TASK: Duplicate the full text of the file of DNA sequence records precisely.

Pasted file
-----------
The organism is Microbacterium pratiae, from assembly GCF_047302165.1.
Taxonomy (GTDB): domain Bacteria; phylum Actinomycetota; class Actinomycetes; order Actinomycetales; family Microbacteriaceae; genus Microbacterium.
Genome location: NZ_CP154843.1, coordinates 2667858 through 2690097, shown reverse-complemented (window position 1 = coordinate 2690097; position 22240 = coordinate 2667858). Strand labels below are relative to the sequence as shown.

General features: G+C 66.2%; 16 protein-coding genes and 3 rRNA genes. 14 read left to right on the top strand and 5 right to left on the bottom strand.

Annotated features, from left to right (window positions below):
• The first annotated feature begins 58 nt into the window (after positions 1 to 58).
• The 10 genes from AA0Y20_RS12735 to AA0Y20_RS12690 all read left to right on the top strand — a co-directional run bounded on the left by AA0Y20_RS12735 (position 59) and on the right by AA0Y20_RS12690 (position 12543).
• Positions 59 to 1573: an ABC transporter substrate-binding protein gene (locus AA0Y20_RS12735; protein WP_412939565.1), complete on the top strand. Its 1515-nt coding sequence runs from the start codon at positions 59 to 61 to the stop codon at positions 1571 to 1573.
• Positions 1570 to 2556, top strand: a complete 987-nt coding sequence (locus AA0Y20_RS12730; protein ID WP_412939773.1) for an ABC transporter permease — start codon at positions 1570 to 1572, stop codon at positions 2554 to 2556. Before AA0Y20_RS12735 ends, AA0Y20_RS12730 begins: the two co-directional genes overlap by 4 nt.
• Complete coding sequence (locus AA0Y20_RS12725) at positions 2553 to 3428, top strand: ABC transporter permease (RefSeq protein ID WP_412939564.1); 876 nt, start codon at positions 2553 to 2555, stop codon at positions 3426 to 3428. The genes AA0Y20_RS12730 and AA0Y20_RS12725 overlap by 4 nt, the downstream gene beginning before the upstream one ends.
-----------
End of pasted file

The organism is Microbacterium pratiae, from assembly GCF_047302165.1.
Taxonomy (GTDB): domain Bacteria; phylum Actinomycetota; class Actinomycetes; order Actinomycetales; family Microbacteriaceae; genus Microbacterium.
Genome location: NZ_CP154843.1, coordinates 2667858 through 2690097, shown reverse-complemented (window position 1 = coordinate 2690097; position 22240 = coordinate 2667858). Strand labels below are relative to the sequence as shown.

General features: G+C 66.2%; 16 protein-coding genes and 3 rRNA genes. 14 read left to right on the top strand and 5 right to left on the bottom strand.

Annotated features, from left to right (window positions below):
• The first annotated feature begins 58 nt into the window (after positions 1 to 58).
• The 10 genes from AA0Y20_RS12735 to AA0Y20_RS12690 all read left to right on the top strand — a co-directional run bounded on the left by AA0Y20_RS12735 (position 59) and on the right by AA0Y20_RS12690 (position 12543).
• Positions 59 to 1573: an ABC transporter substrate-binding protein gene (locus AA0Y20_RS12735; protein WP_412939565.1), complete on the top strand. Its 1515-nt coding sequence runs from the start codon at positions 59 to 61 to the stop codon at positions 1571 to 1573.
• Positions 1570 to 2556, top strand: a complete 987-nt coding sequence (locus AA0Y20_RS12730; protein ID WP_412939773.1) for an ABC transporter permease — start codon at positions 1570 to 1572, stop codon at positions 2554 to 2556. Before AA0Y20_RS12735 ends, AA0Y20_RS12730 begins: the two co-directional genes overlap by 4 nt.
• Complete coding sequence (locus AA0Y20_RS12725) at positions 2553 to 3428, top strand: ABC transporter permease (RefSeq protein ID WP_412939564.1); 876 nt, start codon at positions 2553 to 2555, stop codon at positions 3426 to 3428. The genes AA0Y20_RS12730 and AA0Y20_RS12725 overlap by 4 nt, the downstream gene beginning before the upstream one ends.